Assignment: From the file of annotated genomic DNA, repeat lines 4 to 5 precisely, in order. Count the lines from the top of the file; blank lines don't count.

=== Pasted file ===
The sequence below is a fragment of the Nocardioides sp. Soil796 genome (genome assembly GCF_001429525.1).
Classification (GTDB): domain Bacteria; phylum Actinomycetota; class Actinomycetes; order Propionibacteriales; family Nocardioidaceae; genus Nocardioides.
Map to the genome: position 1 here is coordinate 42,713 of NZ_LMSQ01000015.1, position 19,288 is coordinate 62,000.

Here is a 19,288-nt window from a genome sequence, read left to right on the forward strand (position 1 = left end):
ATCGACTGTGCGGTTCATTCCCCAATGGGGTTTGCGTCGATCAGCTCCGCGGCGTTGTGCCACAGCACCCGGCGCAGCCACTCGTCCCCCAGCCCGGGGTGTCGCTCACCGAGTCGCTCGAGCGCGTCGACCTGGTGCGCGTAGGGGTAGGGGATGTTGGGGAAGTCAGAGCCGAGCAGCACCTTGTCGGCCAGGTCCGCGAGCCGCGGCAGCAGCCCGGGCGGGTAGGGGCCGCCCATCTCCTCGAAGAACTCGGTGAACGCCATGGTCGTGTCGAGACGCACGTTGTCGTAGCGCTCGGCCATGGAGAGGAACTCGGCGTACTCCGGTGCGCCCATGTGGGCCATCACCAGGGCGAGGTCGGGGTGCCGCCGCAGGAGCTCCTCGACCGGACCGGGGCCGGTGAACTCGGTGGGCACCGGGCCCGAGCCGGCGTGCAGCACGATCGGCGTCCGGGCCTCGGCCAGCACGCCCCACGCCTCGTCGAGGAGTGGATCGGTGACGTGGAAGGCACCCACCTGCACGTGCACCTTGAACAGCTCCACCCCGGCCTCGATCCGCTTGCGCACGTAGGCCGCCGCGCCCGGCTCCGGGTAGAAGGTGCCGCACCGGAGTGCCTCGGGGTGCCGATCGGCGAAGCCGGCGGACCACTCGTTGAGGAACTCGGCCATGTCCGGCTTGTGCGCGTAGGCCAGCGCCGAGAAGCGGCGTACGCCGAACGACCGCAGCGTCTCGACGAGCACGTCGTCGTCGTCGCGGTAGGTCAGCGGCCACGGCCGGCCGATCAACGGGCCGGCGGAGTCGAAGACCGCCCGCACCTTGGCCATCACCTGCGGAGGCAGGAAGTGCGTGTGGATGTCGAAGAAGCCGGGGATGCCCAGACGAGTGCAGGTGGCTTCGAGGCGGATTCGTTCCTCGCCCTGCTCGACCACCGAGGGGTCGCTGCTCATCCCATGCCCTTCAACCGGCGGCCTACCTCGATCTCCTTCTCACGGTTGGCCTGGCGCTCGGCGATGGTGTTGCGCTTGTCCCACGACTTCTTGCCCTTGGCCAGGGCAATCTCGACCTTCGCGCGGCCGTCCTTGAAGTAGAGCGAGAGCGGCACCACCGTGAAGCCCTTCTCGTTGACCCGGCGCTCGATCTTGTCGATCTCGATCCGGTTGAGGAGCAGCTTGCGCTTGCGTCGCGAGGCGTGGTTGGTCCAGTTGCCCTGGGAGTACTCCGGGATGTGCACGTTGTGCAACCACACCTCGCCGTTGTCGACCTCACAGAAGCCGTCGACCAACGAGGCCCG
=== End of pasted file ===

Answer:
Here is a 19,288-nt window from a genome sequence, read left to right on the forward strand (position 1 = left end):
ATCGACTGTGCGGTTCATTCCCCAATGGGGTTTGCGTCGATCAGCTCCGCGGCGTTGTGCCACAGCACCCGGCGCAGCCACTCGTCCCCCAGCCCGGGGTGTCGCTCACCGAGTCGCTCGAGCGCGTCGACCTGGTGCGCGTAGGGGTAGGGGATGTTGGGGAAGTCAGAGCCGAGCAGCACCTTGTCGGCCAGGTCCGCGAGCCGCGGCAGCAGCCCGGGCGGGTAGGGGCCGCCCATCTCCTCGAAGAACTCGGTGAACGCCATGGTCGTGTCGAGACGCACGTTGTCGTAGCGCTCGGCCATGGAGAGGAACTCGGCGTACTCCGGTGCGCCCATGTGGGCCATCACCAGGGCGAGGTCGGGGTGCCGCCGCAGGAGCTCCTCGACCGGACCGGGGCCGGTGAACTCGGTGGGCACCGGGCCCGAGCCGGCGTGCAGCACGATCGGCGTCCGGGCCTCGGCCAGCACGCCCCACGCCTCGTCGAGGAGTGGATCGGTGACGTGGAAGGCACCCACCTGCACGTGCACCTTGAACAGCTCCACCCCGGCCTCGATCCGCTTGCGCACGTAGGCCGCCGCGCCCGGCTCCGGGTAGAAGGTGCCGCACCGGAGTGCCTCGGGGTGCCGATCGGCGAAGCCGGCGGACCACTCGTTGAGGAACTCGGCCATGTCCGGCTTGTGCGCGTAGGCCAGCGCCGAGAAGCGGCGTACGCCGAACGACCGCAGCGTCTCGACGAGCACGTCGTCGTCGTCGCGGTAGGTCAGCGGCCACGGCCGGCCGATCAACGGGCCGGCGGAGTCGAAGACCGCCCGCACCTTGGCCATCACCTGCGGAGGCAGGAAGTGCGTGTGGATGTCGAAGAAGCCGGGGATGCCCAGACGAGTGCAGGTGGCTTCGAGGCGGATTCGTTCCTCGCCCTGCTCGACCACCGAGGGGTCGCTGCTCATCCCATGCCCTTCAACCGGCGGCCTACCTCGATCTCCTTCTCACGGTTGGCCTGGCGCTCGGCGATGGTGTTGCGCTTGTCCCACGACTTCTTGCCCTTGGCCAGGGCAATCTCGACCTTCGCGCGGCCGTCCTTGAAGTAGAGCGAGAGCGGCACCACCGTGAAGCCCTTCTCGTTGACCCGGCGCTCGATCTTGTCGATCTCGATCCGGTTGAGGAGCAGCTTGCGCTTGCGTCGCGAGGCGTGGTTGGTCCAGTTGCCCTGGGAGTACTCCGGGATGTGCACGTTGTGCAACCACACCTCGCCGTTGTCGACCTCACAGAAGCCGTCGACCAACGAGGCCCG